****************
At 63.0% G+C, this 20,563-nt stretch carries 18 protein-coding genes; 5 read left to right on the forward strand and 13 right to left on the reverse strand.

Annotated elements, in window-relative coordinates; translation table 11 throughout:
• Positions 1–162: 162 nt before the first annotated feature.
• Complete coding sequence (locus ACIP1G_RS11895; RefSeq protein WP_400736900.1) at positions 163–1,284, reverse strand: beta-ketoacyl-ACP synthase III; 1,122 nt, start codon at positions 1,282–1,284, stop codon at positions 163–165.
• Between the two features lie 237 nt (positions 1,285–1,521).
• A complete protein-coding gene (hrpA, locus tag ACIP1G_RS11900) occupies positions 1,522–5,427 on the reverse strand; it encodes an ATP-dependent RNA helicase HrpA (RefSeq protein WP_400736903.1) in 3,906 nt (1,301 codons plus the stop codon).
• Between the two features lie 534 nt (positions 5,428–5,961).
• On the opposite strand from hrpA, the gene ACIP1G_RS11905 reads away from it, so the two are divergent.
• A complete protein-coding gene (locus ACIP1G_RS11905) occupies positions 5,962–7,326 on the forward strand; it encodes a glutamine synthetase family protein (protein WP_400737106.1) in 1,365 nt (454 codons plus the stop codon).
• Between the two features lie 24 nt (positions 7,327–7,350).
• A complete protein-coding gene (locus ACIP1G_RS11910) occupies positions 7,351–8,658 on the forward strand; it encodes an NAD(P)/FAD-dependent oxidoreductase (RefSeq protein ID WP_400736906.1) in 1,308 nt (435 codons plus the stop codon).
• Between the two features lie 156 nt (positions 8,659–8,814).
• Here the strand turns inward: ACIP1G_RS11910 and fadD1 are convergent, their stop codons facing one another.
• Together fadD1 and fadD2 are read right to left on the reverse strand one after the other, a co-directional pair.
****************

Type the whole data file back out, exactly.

At 63.0% G+C, this 20,563-nt stretch carries 18 protein-coding genes; 5 read left to right on the forward strand and 13 right to left on the reverse strand.

Annotated elements, in window-relative coordinates; translation table 11 throughout:
• Positions 1–162: 162 nt before the first annotated feature.
• Complete coding sequence (locus ACIP1G_RS11895; RefSeq protein WP_400736900.1) at positions 163–1,284, reverse strand: beta-ketoacyl-ACP synthase III; 1,122 nt, start codon at positions 1,282–1,284, stop codon at positions 163–165.
• Between the two features lie 237 nt (positions 1,285–1,521).
• A complete protein-coding gene (hrpA, locus tag ACIP1G_RS11900) occupies positions 1,522–5,427 on the reverse strand; it encodes an ATP-dependent RNA helicase HrpA (RefSeq protein WP_400736903.1) in 3,906 nt (1,301 codons plus the stop codon).
• Between the two features lie 534 nt (positions 5,428–5,961).
• On the opposite strand from hrpA, the gene ACIP1G_RS11905 reads away from it, so the two are divergent.
• A complete protein-coding gene (locus ACIP1G_RS11905) occupies positions 5,962–7,326 on the forward strand; it encodes a glutamine synthetase family protein (protein WP_400737106.1) in 1,365 nt (454 codons plus the stop codon).
• Between the two features lie 24 nt (positions 7,327–7,350).
• A complete protein-coding gene (locus ACIP1G_RS11910) occupies positions 7,351–8,658 on the forward strand; it encodes an NAD(P)/FAD-dependent oxidoreductase (RefSeq protein ID WP_400736906.1) in 1,308 nt (435 codons plus the stop codon).
• Between the two features lie 156 nt (positions 8,659–8,814).
• Here the strand turns inward: ACIP1G_RS11910 and fadD1 are convergent, their stop codons facing one another.
• Together fadD1 and fadD2 are read right to left on the reverse strand one after the other, a co-directional pair.